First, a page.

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Blowin' In The Wind Share This on LinkedIn   Share This on Google   Tweet This   Forward This

4 February 2014

We were trying to find our way along the top ridge of the less traveled side of Glen Canyon, which hasn't changed much since prehistoric times (we're told). We thought the views would be interesting.

Still Standing. Sutro Tower, Twin Peaks, clouds in the blue sky and this little thing.

Start Here. Just a screen grab of what we saw in Photo Mechanic.

And they were, they were.


We had a Nikon D200 with us and an f2.8 35mm prime mounted on it (because we see eye-to-eye with it). A polarizer on that because we had polarized sunglasses on and don't like surprises.

Should have brought along a telephoto. Those nice views were a bit faraway for the 35mm, which gives a more normal angle of view (the angle of view your eyes take in) on the D200 than a 50mm.

On the way back, though, we crossed the street and climbed through a hedge to what we thought was a park. Nope. Just a hillside. And this little thing flying in the face of the wind and Sutro Tower, too. Not to mention the drought.

We admired its tenacity.

We had set ISO to 400 to compensate for the light loss from the dark polarizer. And we were using Manual mode.


You can be afraid of Manual mode if you like. You can presume the camera knows more about the right exposure than you do. You can even suspect that the right exposure is wildly different in the middle of a sunlit day.

Or, you know, you can get weary of the shutter speed vacillating in Aperture Priority mode or the aperture always wide open in Shutter Priority mode. And give Manual a try.

All you really have to do is:

  • Remember where how to change the aperture (a manual ring on the lens in this case).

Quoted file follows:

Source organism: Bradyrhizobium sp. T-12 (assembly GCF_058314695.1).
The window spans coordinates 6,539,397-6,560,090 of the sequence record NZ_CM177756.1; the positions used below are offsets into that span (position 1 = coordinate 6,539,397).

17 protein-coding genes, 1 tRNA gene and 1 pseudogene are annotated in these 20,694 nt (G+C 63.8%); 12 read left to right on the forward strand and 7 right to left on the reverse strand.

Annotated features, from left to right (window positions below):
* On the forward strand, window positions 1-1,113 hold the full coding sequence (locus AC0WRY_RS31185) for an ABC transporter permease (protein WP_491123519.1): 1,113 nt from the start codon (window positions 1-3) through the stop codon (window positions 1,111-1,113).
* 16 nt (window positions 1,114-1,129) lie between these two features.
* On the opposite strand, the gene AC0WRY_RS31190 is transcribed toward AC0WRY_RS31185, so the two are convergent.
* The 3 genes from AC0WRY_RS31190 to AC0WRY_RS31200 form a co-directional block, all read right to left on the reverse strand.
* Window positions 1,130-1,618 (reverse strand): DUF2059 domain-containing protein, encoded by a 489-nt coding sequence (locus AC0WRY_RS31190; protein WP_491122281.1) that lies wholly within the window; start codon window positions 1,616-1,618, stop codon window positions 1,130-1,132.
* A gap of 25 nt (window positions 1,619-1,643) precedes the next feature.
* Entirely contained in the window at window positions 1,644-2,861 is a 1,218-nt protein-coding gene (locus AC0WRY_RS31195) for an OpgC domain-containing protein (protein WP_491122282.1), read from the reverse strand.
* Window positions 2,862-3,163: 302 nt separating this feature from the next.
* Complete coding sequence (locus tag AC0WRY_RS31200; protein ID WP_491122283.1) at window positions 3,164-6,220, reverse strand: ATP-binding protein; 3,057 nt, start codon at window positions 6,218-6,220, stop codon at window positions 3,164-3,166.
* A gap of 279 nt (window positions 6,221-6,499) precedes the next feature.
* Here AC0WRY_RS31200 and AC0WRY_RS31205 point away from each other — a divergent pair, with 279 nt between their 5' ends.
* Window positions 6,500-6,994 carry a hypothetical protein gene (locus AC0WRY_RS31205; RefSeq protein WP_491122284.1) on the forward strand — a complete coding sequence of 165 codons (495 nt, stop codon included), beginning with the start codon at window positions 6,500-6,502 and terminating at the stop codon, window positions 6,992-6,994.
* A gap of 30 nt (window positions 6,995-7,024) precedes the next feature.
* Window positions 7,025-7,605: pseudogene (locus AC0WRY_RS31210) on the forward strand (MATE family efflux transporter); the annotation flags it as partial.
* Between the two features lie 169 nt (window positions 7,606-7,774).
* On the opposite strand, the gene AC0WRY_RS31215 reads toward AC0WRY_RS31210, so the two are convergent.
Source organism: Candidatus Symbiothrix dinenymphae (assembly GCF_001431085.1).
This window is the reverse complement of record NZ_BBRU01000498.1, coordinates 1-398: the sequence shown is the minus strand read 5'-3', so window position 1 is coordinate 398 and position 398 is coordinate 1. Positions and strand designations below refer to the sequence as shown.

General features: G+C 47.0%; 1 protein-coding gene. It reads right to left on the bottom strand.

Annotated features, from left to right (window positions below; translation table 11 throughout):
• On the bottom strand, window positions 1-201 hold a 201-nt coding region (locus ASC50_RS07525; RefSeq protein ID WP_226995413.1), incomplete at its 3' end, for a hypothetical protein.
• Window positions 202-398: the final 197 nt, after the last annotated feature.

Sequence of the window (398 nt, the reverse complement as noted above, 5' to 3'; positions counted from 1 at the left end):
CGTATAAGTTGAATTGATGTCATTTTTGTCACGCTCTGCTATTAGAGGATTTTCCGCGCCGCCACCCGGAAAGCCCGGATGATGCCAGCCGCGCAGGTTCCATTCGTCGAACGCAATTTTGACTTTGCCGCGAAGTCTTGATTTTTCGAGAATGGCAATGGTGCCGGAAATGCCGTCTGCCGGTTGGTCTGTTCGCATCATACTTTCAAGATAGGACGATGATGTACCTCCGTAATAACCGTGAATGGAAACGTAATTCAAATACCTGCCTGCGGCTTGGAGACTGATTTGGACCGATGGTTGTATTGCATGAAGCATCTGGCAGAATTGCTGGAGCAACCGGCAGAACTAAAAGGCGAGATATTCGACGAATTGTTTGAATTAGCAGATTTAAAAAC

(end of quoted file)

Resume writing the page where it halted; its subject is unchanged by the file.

• Remember how to set the shutter speed (a subdial).
  • Look at the meter reading to decide it you want to expose a little more or a little less to accommodate your subject.

Oh, avoid pointing at that bright sky when you read the meter. We pointed at the ground in the direction we were shooting.

You may just find that you get better exposures than any of the auto exposure modes. Just because you made the choices.


We knew, for example, that we wanted to open up the aperture to blur Sutro Tower in the background. We thought we'd go all the way to f2.8. So we did.

Then we just cranked the shutter speed up until our exposure meter said we were in range, maybe a bit darker. That ended up being 1/3200 second. That suggests we could have brought the ISO down to 200 and cut the shutter speed down with it.

But we weren't worried about noise. There are excellent tools for minimizing noise. And we knew we would be reducing the image to 500 pixels here, which certainly takes care of that little problem.

We actually spent more time fidgeting with our feet than with our fingers. We just couldn't line the shot up quite right. Something was wrong with every angle. Until we found this angle.


In the sunlight, we really couldn't evaluate our capture except to check the histogram for any serious clipping. We check focus (it's a manual focus lens) on that little LCD by magnifying the preview. We thought we did as well as we could and continued back to the bunker.

We had only shot Raw (not Raw+JPEG) so we were at the mercy of the built-in thumbnail and whatever optimizations our various image browsers (Photo Mechanic, Bridge, etc.) provide.

You can see what it looked like in Photo Mechanic above. Not very inspiring.


But we'd only done half the job. We still had some photo editing to do. And we thought we could turn this not very inspiring image into something inspiring.

After a quick import into Lightroom and a few minutes playing with sliders in the Develop module, we had something we liked a lot more. Inspiring.

Even something of a metaphor, now that we've looked at it all afternoon. You can think of Photo Corners like that little brown grass, starved for water, standing for something that the big tower broadcasting HDTV signals overlooks.

Even when the wind is trying to blow it over.

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